The year 2007 may not seem so long ago, but when it’s the date of the most recent research cited for a Wikipedia entry about “sexual assault in the military,” it’s practically another lifetime.
Susan B. Sorenson, who runs the University of Pennsylvania’s Ortner Center on Violence & Abuse in Relationships, had noticed gaps in the information publicly available about intimate partner violence and sexual assault. Many people—including congressional aides, she had been told—turn to Wikipedia for a first pass on a topic.
The two facts together gave her an idea: Why not update the pertinent Wikipedia pages with research published by the Ortner Center’s faculty fellows? Doing so could provide general access to research often not shared beyond academia, and could highlight work by the faculty affiliated with the Center.
“It behooves us to bring forward information that we have, to show how we can have an impact on policy and how we can inform decisions,” says Sorenson, a professor of social policy in the School of Social Policy & Practice. “Legislators need all the information they can get to make good policy, and this effort will help point them to research being conducted at Penn.”
Backed by funding from the Trustees’ Council of Penn Women, Sorenson enlisted the help of Olivia Webb, a 2017 Penn graduate who is now a research assistant at Massachusetts General Hospital, and three undergraduates, Aminat Balogun, Sonia Reardon, and Kate Sohn. This past spring, the quartet, led by Webb, compiled and sorted 100-plus journal articles, then updated more than 50 Wikipedia pages on topics from strangulation in domestic violence to female genital mutilation.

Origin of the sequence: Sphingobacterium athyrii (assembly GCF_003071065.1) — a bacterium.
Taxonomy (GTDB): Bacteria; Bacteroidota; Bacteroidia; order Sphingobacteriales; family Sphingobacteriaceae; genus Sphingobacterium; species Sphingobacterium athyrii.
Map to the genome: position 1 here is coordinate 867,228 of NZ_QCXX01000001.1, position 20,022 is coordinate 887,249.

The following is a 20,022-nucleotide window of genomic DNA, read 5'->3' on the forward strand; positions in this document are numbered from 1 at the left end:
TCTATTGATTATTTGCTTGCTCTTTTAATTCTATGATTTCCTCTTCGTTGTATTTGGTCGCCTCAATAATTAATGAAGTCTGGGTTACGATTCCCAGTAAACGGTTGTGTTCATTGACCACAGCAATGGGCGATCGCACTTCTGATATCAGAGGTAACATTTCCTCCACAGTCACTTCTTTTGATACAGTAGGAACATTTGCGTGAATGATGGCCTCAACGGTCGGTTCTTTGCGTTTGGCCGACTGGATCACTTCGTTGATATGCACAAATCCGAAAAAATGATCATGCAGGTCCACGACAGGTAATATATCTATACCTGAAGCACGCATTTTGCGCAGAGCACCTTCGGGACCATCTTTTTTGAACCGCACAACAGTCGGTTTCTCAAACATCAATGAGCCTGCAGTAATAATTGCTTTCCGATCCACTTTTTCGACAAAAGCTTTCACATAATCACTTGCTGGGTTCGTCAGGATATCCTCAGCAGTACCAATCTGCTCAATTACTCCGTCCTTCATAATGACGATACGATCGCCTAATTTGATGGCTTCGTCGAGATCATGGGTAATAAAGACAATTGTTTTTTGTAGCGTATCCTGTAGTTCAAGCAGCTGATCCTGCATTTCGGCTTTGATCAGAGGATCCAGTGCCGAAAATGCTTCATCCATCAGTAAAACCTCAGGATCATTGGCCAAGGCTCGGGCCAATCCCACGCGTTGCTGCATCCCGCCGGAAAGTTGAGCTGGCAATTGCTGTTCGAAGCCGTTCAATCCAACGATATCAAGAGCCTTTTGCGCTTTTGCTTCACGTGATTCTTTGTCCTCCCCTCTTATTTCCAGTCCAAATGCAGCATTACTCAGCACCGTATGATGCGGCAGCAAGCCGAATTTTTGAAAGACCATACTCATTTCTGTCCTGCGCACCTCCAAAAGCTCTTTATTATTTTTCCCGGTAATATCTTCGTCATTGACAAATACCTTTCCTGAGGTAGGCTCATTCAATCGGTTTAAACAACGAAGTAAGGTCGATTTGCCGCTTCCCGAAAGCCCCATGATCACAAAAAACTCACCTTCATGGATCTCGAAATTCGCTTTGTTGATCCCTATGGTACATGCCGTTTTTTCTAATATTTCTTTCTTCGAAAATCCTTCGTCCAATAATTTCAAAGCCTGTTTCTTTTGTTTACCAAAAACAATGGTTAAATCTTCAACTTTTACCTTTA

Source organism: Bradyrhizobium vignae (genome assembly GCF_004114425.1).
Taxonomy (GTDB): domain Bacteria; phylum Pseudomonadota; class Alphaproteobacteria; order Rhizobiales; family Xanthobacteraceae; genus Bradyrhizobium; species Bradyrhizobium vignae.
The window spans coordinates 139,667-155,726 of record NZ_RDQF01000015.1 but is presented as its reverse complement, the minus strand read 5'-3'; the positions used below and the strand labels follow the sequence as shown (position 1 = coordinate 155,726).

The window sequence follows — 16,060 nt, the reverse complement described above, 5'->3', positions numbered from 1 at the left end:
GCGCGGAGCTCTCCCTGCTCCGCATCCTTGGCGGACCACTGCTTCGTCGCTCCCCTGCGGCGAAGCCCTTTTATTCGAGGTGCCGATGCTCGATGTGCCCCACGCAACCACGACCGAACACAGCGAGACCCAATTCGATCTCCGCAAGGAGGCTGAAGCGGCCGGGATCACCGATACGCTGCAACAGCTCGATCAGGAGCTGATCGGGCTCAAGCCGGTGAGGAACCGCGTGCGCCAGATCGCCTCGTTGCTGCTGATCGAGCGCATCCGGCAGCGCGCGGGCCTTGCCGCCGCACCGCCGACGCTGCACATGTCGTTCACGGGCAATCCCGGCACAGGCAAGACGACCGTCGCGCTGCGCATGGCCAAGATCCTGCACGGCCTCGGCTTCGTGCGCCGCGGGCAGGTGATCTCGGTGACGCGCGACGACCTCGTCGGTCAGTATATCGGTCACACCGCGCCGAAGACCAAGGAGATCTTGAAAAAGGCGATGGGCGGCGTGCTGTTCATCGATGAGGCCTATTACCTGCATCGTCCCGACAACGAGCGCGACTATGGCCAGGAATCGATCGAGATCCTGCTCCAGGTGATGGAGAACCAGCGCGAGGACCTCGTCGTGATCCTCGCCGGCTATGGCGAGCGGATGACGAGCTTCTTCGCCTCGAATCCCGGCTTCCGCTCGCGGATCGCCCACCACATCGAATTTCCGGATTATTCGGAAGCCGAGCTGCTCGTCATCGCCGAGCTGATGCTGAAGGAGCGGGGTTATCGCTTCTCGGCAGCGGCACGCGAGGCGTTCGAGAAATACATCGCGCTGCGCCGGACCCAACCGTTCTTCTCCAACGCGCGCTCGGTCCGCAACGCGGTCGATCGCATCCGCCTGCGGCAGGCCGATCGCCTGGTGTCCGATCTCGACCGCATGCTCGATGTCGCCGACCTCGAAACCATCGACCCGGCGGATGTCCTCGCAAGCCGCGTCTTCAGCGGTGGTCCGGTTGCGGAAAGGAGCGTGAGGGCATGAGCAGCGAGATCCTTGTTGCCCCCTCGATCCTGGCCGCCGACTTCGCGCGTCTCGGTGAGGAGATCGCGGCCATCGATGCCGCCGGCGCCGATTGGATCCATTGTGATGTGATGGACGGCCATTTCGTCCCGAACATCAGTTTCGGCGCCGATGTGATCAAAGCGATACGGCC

The process wasn’t always straightforward, according to Webb. The page on female genital mutilation, for example, was initially locked and unavailable for editing by anyone who hadn’t been verified by Wikipedia. “We ran into a couple situations like that that seemed maybe not surprising, but shocking and sad. We were editing pages for accuracy, but the pages had been edited so many times with misinformation and bad humor that Wikipedia had to lock them,” she explains. “This was true of many of the more violent topics.”
For Balogun, now a rising senior, that highlighted the project’s importance, in particular the need to offer victims of domestic violence a free, unencumbered resource. “People who struggle with those types of challenges sometimes find it’s really hard to reach out. You feel like you’re alone,” she says. “You might not have anyone you feel comfortable talking to, and so in a lot of cases you turn to the internet for help.”
Wikipedia is a solid place to start, Balogun adds, especially because it digitally connects issues that are already connected socially, producing the need for accurate and up-to-date information that includes the latest scientific findings.
Sorenson says her group will continue to update the entries periodically to incorporate new Ortner Center research papers. She is confident this small step can make a difference.
“We can’t keep up this ‘academic snobbery’ about sources like Wikipedia. We need do what we can to contribute quality information to what’s out there,” Sorenson says. “We crowdsource research processes, and that’s basically what this is. It’s crowdsourcing the dissemination of knowledge.”